Simple and Washable Name Tags For Your Kitchen Table

Simple and Washable Name Tags For Your Kitchen Table

Is one, or more, of your kids sick and you want them to be sure which water glass is theirs so there is less chance of them swapping germs? Why not create simple name tags? Makes it simple to remember who is sitting where and whose glass is whose. After using a fabric marker to write the girls’ name on the cut woven fabric I released my fabric markers to the girls so they could color their own making it a perfect activity to do together while allowing them the ownership of the design on the tag so they could be proud of the finished name tags.

Pinterest image including the title of the blog post and four images that are also included down below. This shows the previously used paper towel scrap uses and three images of the final washable name tags.

For a while now Matt and I have been sitting at either end of our kitchen table with the kids along one of the long sides of the table. This, of course, meant that Ada and Zoey started fighting over who got to sit next to daddy. We solved this my letting them take turns and alternated days which seemed to work… at first. Eventually, I started forgetting who sat where the day before so at breakfast I’d have ask the girls and hope they agreed on where they sat and thus where they should sit today. A couple months ago Ada got a fever and I didn’t want them to use the wrong drinking glasses so I grabbed some paper towel and made them quick make-shift name tags with a sharpie. Of course whenever they spilled on these name tags I’d have to make a new one as they now ‘needed’ them. A couple weeks ago after scrawling Zoey’s name on her new name tag scrap I got berated about how I drew her ‘o’ and reminded about it the next day morning, after I had fixed the letter, so I figured I needed to come up with a more permanent, less wasteful, and way simpler solution and these washable name tags were born. When we first started using these last week I planned to use each one until they got dirty and then switch the name tag to a new one so the old one could be washed with our laundry. I figured making four each would offer a large enough buffer that we wouldn’t run out. With the threat of COVID-19 and Ada coming down with the flu I’ve already started switching the name tags and washing them much more frequently than I had planned and they’ve held up great.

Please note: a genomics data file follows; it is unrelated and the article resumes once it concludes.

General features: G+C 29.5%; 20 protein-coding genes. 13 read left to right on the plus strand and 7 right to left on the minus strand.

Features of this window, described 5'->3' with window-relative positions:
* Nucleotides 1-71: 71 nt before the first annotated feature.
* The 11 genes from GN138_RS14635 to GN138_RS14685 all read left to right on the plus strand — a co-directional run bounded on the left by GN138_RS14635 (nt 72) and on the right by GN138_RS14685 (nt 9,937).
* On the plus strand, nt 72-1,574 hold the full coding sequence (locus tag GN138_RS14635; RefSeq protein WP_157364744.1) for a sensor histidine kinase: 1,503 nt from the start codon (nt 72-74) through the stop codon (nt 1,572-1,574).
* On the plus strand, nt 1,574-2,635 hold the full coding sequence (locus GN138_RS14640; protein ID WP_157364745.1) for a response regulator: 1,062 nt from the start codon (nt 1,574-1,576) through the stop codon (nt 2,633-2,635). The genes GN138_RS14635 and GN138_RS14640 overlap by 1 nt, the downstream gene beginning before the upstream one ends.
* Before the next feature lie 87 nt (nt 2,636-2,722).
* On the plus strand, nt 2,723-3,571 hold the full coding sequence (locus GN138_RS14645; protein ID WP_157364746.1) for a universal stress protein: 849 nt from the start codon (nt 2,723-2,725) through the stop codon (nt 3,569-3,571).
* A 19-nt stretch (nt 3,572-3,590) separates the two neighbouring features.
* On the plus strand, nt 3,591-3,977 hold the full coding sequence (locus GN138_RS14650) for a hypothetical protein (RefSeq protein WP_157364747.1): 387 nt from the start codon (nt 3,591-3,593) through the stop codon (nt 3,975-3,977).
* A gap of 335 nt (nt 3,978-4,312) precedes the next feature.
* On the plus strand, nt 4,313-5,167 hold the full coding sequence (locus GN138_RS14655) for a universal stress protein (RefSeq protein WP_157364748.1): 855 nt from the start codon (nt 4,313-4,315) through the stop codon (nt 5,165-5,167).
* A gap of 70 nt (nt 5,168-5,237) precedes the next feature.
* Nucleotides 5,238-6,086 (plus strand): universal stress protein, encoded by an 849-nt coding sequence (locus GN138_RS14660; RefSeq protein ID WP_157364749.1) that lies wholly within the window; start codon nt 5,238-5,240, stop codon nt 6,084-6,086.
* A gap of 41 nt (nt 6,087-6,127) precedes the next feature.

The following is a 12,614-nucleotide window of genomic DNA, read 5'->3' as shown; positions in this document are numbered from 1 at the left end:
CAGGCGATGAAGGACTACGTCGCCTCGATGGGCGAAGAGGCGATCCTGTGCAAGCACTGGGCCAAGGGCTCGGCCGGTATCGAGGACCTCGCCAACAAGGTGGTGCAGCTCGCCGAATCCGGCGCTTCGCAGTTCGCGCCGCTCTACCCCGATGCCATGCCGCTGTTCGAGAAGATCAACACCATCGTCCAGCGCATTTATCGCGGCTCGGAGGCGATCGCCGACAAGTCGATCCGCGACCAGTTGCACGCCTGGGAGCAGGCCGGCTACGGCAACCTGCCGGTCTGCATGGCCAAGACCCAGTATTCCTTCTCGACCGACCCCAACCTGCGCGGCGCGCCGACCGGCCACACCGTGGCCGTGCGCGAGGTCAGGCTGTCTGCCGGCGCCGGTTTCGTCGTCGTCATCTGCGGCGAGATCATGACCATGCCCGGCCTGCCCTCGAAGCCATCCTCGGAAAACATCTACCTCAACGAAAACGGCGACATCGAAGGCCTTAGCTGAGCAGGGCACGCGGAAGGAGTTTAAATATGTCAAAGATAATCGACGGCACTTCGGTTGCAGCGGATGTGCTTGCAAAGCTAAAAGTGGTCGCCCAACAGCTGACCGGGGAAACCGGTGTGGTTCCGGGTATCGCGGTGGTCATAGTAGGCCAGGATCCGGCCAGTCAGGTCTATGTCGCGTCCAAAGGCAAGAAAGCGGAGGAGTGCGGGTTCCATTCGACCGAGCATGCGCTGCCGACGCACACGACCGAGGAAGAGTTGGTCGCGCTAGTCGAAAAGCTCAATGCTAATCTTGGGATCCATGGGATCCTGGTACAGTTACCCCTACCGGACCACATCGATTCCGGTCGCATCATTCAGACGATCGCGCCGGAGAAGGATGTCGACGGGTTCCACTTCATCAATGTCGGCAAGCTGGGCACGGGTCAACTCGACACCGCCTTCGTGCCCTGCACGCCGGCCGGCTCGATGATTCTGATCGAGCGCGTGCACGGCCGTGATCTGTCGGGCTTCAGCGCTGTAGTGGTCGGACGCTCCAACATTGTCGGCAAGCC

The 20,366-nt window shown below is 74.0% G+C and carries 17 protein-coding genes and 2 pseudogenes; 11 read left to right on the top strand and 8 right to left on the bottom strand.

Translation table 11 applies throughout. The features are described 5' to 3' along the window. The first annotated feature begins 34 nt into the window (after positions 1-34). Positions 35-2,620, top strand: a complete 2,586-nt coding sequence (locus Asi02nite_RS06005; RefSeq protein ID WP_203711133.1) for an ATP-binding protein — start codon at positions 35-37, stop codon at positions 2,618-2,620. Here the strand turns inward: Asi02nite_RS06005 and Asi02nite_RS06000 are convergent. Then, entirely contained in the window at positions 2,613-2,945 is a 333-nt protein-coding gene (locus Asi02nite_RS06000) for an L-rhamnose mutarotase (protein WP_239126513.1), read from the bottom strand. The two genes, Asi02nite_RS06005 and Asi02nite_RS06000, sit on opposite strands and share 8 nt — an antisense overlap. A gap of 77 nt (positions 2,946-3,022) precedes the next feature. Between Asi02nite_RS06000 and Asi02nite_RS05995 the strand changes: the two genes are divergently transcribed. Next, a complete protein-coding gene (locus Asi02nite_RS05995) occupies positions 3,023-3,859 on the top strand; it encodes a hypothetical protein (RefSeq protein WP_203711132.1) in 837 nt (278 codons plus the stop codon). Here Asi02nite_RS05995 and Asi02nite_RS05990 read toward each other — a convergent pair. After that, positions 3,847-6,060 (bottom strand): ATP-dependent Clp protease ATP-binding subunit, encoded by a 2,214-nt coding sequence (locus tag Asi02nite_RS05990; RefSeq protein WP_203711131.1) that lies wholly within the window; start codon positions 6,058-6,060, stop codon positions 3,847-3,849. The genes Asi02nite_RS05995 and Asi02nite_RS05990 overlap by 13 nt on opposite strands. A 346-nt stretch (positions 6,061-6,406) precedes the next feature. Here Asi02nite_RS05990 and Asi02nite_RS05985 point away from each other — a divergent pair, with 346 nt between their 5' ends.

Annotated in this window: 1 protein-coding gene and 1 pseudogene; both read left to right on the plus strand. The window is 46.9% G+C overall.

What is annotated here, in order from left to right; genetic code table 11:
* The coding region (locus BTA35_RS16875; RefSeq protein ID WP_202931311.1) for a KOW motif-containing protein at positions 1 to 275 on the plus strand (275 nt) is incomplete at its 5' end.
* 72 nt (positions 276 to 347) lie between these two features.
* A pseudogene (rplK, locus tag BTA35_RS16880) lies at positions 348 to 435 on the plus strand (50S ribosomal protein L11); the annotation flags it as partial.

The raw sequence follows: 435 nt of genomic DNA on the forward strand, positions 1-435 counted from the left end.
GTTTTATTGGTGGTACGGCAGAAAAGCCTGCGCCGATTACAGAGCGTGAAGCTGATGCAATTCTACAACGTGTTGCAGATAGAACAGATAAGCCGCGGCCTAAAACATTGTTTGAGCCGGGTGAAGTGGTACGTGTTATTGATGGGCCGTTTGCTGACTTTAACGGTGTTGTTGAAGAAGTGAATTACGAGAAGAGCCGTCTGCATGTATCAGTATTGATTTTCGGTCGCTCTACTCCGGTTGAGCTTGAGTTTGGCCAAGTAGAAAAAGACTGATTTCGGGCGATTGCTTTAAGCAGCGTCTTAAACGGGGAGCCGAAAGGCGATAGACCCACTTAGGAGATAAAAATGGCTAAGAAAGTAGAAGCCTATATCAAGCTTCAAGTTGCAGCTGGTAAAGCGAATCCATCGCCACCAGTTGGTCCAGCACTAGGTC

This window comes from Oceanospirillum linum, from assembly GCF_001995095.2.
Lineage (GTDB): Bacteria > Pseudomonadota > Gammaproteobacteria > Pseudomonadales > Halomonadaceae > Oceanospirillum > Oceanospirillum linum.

Closeup of the two scraps of paper towels with the girls' names on them. The two sides of the image show the water glasses holding down the paper towel.
Our original name tags were small pieces of paper towel that I quickly scribbled their names on with a sharpie. Let me tell you all the curves made writing the names so much harder. We had to leave the water glasses on the name tags so if the fan was turned on they wouldn’t blow across, or off, of the table thereby losing their whole purpose.

I considered sewing the name tags right sides facing and turning them right side out to topstitch but I also wanted to add fusible fleece, that I had on hand, to the top and bottom layers to make the name tags sturdier and thicker which would’ve made this too bulky to turn right side out. Thus I decided to simplify and make these wrong sides together from the get go.

I chose to make four name tags for each kid so I ended up creating a total of eight name tags in all. Once I figured out the size I wanted I got to work cutting out eight pieces of white woven fabric for the top of each name tag before choosing some interesting scrap fabric to cut out eight more backs. I made them all the same size cutting them to be four inches wide and three inches tall.

Closeup of the corner of the transparent quilting ruler showing the three by four inch rectangle that I was about to cut out from the fabric.
I started by grabbing some white woven fabric and cut out one for each name tag making a total of eight.